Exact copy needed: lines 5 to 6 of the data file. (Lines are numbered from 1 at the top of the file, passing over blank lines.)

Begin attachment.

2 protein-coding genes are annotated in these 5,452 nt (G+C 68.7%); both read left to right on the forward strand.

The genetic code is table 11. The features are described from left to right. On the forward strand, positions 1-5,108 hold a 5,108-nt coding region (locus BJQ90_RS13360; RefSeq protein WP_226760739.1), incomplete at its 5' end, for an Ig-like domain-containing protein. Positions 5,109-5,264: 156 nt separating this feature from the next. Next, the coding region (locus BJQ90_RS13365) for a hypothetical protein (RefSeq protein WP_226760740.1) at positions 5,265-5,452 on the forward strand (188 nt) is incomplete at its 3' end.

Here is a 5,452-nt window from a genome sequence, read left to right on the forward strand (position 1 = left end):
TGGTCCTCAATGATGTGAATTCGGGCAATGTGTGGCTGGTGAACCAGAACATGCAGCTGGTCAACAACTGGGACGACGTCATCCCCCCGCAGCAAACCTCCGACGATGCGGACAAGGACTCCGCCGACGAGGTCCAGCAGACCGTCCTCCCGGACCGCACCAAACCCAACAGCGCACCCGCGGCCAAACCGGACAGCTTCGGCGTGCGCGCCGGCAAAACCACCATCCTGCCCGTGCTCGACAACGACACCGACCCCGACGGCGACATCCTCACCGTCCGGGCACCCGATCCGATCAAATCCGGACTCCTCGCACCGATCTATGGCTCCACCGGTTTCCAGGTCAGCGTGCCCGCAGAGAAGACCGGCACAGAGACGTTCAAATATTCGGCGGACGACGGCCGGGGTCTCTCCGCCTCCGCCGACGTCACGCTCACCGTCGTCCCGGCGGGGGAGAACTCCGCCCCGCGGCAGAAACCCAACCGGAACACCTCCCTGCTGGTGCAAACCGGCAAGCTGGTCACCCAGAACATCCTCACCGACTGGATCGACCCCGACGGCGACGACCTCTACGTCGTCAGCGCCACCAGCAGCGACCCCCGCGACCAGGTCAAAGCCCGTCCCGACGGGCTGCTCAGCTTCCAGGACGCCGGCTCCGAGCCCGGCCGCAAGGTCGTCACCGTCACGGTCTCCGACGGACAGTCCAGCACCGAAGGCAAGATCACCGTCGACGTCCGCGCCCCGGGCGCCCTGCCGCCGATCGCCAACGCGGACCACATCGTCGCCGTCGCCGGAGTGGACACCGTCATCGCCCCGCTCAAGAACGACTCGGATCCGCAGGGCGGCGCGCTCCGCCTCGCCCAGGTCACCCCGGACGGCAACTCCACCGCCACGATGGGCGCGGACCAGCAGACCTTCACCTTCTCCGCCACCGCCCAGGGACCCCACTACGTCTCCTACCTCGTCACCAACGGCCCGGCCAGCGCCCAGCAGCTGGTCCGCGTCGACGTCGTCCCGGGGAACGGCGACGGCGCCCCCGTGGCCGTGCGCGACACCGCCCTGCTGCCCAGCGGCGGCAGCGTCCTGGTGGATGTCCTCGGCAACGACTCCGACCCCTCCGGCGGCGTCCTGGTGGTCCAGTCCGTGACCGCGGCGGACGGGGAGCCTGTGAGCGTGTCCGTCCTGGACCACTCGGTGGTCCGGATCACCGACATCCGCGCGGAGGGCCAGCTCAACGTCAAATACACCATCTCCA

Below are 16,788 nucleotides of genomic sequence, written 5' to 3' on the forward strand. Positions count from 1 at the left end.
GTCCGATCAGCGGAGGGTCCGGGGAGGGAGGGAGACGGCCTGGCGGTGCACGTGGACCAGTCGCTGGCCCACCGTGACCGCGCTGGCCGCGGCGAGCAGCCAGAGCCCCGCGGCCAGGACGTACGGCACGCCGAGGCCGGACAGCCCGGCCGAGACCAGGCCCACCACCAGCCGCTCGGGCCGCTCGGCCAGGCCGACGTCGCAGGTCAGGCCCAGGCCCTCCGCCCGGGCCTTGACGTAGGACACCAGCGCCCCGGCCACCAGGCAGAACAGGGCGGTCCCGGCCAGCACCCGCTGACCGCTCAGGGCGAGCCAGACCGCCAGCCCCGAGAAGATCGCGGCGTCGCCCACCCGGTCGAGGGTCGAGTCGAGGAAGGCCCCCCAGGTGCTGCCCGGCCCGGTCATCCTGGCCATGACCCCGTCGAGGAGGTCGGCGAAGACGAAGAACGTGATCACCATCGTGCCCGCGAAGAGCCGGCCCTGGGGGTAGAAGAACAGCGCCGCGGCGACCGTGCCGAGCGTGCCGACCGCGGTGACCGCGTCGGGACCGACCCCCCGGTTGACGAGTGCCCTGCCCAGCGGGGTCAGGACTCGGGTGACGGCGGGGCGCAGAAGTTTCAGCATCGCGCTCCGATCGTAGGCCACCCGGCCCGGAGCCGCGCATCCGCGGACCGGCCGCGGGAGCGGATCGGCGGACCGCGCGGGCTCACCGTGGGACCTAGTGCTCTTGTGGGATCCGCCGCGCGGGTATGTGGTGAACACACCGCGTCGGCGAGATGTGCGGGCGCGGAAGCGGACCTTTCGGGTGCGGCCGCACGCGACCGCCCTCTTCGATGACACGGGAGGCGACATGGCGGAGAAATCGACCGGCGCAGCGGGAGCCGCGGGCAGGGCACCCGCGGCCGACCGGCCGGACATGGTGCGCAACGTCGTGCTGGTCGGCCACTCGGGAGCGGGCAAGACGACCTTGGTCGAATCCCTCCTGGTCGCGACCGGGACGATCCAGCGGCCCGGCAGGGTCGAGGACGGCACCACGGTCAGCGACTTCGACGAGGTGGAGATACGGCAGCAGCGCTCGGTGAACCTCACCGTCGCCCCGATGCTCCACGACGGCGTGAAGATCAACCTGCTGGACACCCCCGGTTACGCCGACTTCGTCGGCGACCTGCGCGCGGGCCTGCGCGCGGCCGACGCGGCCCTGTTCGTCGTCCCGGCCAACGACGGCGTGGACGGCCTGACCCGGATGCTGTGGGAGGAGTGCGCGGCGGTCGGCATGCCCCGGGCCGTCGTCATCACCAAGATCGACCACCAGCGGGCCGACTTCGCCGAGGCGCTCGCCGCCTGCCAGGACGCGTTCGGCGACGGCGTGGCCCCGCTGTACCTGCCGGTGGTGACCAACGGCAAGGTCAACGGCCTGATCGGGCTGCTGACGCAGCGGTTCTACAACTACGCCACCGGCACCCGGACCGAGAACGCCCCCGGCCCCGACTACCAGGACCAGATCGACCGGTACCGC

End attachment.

Below are 16,788 nucleotides of genomic sequence, written 5' to 3' on the forward strand. Positions count from 1 at the left end.
GTCCGATCAGCGGAGGGTCCGGGGAGGGAGGGAGACGGCCTGGCGGTGCACGTGGACCAGTCGCTGGCCCACCGTGACCGCGCTGGCCGCGGCGAGCAGCCAGAGCCCCGCGGCCAGGACGTACGGCACGCCGAGGCCGGACAGCCCGGCCGAGACCAGGCCCACCACCAGCCGCTCGGGCCGCTCGGCCAGGCCGACGTCGCAGGTCAGGCCCAGGCCCTCCGCCCGGGCCTTGACGTAGGACACCAGCGCCCCGGCCACCAGGCAGAACAGGGCGGTCCCGGCCAGCACCCGCTGACCGCTCAGGGCGAGCCAGACCGCCAGCCCCGAGAAGATCGCGGCGTCGCCCACCCGGTCGAGGGTCGAGTCGAGGAAGGCCCCCCAGGTGCTGCCCGGCCCGGTCATCCTGGCCATGACCCCGTCGAGGAGGTCGGCGAAGACGAAGAACGTGATCACCATCGTGCCCGCGAAGAGCCGGCCCTGGGGGTAGAAGAACAGCGCCGCGGCGACCGTGCCGAGCGTGCCGACCGCGGTGACCGCGTCGGGACCGACCCCCCGGTTGACGAGTGCCCTGCCCAGCGGGGTCAGGACTCGGGTGACGGCGGGGCGCAGAAGTTTCAGCATCGCGCTCCGATCGTAGGCCACCCGGCCCGGAGCCGCGCATCCGCGGACCGGCCGCGGGAGCGGATCGGCGGACCGCGCGGGCTCACCGTGGGACCTAGTGCTCTTGTGGGATCCGCCGCGCGGGTATGTGGTGAACACACCGCGTCGGCGAGATGTGCGGGCGCGGAAGCGGACCTTTCGGGTGCGGCCGCACGCGACCGCCCTCTTCGATGACACGGGAGGCGACATGGCGGAGAAATCGACCGGCGCAGCGGGAGCCGCGGGCAGGGCACCCGCGGCCGACCGGCCGGACATGGTGCGCAACGTCGTGCTGGTCGGCCACTCGGGAGCGGGCAAGACGACCTTGGTCGAATCCCTCCTGGTCGCGACCGGGACGATCCAGCGGCCCGGCAGGGTCGAGGACGGCACCACGGTCAGCGACTTCGACGAGGTGGAGATACGGCAGCAGCGCTCGGTGAACCTCACCGTCGCCCCGATGCTCCACGACGGCGTGAAGATCAACCTGCTGGACACCCCCGGTTACGCCGACTTCGTCGGCGACCTGCGCGCGGGCCTGCGCGCGGCCGACGCGGCCCTGTTCGTCGTCCCGGCCAACGACGGCGTGGACGGCCTGACCCGGATGCTGTGGGAGGAGTGCGCGGCGGTCGGCATGCCCCGGGCCGTCGTCATCACCAAGATCGACCACCAGCGGGCCGACTTCGCCGAGGCGCTCGCCGCCTGCCAGGACGCGTTCGGCGACGGCGTGGCCCCGCTGTACCTGCCGGTGGTGACCAACGGCAAGGTCAACGGCCTGATCGGGCTGCTGACGCAGCGGTTCTACAACTACGCCACCGGCACCCGGACCGAGAACGCCCCCGGCCCCGACTACCAGGACCAGATCGACCGGTACCGC